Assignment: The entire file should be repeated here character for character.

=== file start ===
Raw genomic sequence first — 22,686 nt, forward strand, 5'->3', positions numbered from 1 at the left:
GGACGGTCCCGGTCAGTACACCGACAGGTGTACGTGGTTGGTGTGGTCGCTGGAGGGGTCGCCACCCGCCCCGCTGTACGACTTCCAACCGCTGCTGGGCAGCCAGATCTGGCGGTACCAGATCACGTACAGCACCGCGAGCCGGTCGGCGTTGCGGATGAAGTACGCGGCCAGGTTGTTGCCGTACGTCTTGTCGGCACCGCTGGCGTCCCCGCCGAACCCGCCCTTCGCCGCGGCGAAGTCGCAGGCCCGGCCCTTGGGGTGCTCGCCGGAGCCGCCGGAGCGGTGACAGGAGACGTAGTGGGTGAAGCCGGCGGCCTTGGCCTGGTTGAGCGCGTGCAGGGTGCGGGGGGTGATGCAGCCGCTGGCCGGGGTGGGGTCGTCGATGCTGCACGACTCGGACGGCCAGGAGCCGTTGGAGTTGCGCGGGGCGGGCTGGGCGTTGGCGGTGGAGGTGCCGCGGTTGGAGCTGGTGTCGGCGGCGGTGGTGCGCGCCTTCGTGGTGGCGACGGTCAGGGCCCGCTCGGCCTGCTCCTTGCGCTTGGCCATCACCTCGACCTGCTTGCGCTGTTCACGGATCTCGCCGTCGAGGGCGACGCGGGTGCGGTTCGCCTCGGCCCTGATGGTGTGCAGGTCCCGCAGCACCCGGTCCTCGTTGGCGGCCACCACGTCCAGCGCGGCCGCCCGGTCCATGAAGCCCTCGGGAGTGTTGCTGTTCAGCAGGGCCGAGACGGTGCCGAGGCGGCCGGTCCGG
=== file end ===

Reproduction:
Raw genomic sequence first — 22,686 nt, forward strand, 5'->3', positions numbered from 1 at the left:
GGACGGTCCCGGTCAGTACACCGACAGGTGTACGTGGTTGGTGTGGTCGCTGGAGGGGTCGCCACCCGCCCCGCTGTACGACTTCCAACCGCTGCTGGGCAGCCAGATCTGGCGGTACCAGATCACGTACAGCACCGCGAGCCGGTCGGCGTTGCGGATGAAGTACGCGGCCAGGTTGTTGCCGTACGTCTTGTCGGCACCGCTGGCGTCCCCGCCGAACCCGCCCTTCGCCGCGGCGAAGTCGCAGGCCCGGCCCTTGGGGTGCTCGCCGGAGCCGCCGGAGCGGTGACAGGAGACGTAGTGGGTGAAGCCGGCGGCCTTGGCCTGGTTGAGCGCGTGCAGGGTGCGGGGGGTGATGCAGCCGCTGGCCGGGGTGGGGTCGTCGATGCTGCACGACTCGGACGGCCAGGAGCCGTTGGAGTTGCGCGGGGCGGGCTGGGCGTTGGCGGTGGAGGTGCCGCGGTTGGAGCTGGTGTCGGCGGCGGTGGTGCGCGCCTTCGTGGTGGCGACGGTCAGGGCCCGCTCGGCCTGCTCCTTGCGCTTGGCCATCACCTCGACCTGCTTGCGCTGTTCACGGATCTCGCCGTCGAGGGCGACGCGGGTGCGGTTCGCCTCGGCCCTGATGGTGTGCAGGTCCCGCAGCACCCGGTCCTCGTTGGCGGCCACCACGTCCAGCGCGGCCGCCCGGTCCATGAAGCCCTCGGGAGTGTTGCTGTTCAGCAGGGCCGAGACGGTGCCGAGGCGGCCGGTCCGG